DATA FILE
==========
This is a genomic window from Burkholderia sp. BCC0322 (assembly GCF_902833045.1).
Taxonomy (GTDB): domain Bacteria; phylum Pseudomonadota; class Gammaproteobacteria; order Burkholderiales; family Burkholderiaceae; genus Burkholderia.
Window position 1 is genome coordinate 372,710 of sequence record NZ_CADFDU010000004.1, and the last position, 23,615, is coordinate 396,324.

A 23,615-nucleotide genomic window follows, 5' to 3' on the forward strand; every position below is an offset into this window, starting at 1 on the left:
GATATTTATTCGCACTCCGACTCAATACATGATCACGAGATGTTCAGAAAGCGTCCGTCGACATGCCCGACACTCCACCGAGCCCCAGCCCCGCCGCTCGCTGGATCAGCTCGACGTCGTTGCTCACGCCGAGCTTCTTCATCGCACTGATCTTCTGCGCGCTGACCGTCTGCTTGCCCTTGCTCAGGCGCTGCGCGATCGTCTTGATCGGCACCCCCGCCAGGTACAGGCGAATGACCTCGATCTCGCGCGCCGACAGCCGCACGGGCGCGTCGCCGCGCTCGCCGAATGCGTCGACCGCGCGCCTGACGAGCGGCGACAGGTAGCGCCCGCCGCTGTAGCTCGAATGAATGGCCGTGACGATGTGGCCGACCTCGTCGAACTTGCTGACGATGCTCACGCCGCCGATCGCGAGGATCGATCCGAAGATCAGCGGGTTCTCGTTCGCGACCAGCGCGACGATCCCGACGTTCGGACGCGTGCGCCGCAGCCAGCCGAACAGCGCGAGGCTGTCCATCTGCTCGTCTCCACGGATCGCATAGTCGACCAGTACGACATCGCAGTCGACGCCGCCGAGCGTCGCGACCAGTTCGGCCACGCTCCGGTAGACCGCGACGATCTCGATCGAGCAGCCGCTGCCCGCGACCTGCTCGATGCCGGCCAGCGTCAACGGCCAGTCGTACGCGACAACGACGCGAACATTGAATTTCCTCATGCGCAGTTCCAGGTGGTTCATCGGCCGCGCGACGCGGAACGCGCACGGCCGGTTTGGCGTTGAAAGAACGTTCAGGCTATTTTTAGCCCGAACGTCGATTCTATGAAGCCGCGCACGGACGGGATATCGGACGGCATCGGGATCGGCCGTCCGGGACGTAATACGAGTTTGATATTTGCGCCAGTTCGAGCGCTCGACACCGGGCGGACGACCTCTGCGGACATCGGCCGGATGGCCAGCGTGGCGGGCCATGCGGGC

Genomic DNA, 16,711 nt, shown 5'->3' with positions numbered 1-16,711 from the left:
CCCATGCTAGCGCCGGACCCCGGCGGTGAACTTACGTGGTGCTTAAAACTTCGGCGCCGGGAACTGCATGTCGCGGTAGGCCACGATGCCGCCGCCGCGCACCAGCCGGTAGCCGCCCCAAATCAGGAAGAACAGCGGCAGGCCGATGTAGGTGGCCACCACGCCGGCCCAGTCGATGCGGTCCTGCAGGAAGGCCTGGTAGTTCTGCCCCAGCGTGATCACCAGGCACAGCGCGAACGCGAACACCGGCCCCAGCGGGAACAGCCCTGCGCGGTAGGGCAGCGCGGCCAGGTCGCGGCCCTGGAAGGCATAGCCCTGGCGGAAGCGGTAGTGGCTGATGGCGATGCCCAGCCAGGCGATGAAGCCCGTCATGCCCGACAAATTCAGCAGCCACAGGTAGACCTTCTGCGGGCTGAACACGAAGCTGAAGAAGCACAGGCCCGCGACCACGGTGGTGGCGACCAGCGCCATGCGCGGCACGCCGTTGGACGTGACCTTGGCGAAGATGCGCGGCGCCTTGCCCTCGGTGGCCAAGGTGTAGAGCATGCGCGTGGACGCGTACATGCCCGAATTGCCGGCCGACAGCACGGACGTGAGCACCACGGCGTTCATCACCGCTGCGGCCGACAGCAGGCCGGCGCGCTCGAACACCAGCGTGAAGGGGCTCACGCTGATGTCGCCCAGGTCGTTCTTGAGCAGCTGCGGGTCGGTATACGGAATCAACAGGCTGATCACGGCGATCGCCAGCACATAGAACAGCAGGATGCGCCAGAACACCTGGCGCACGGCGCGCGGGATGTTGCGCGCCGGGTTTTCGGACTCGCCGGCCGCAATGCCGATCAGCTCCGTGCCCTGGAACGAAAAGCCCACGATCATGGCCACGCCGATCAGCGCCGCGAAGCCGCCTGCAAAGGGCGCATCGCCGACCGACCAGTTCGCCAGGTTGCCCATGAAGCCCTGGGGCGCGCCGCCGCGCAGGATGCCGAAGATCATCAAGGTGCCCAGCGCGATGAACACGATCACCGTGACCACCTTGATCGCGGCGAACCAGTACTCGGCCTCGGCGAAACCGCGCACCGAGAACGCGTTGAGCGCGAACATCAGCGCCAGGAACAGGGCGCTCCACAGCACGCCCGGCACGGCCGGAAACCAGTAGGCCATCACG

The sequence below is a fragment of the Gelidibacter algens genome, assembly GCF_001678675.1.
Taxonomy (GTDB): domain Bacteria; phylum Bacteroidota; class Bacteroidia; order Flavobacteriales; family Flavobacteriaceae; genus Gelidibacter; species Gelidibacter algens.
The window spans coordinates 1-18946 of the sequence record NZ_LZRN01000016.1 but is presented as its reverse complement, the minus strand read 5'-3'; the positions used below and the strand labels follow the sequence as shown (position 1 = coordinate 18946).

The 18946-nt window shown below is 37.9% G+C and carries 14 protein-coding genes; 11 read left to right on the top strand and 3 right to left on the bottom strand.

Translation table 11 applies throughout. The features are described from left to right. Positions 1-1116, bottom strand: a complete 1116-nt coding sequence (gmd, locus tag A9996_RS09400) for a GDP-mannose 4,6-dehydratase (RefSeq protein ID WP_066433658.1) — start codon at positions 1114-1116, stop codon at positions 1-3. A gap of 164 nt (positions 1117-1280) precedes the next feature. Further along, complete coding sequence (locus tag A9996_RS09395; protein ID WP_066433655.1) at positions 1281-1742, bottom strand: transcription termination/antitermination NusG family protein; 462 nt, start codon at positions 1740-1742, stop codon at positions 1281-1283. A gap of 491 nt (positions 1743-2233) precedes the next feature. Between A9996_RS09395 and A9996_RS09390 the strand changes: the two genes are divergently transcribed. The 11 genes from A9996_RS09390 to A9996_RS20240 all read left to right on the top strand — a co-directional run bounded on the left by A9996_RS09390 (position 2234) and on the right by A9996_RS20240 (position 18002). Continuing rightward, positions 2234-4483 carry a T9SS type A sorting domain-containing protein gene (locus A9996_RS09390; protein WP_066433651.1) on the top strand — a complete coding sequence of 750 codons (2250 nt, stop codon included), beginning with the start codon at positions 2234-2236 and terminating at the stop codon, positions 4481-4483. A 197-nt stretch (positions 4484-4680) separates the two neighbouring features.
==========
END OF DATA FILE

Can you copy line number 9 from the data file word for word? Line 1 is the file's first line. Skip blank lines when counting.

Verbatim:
Taxonomy (GTDB): domain Bacteria; phylum Bacteroidota; class Bacteroidia; order Flavobacteriales; family Flavobacteriaceae; genus Gelidibacter; species Gelidibacter algens.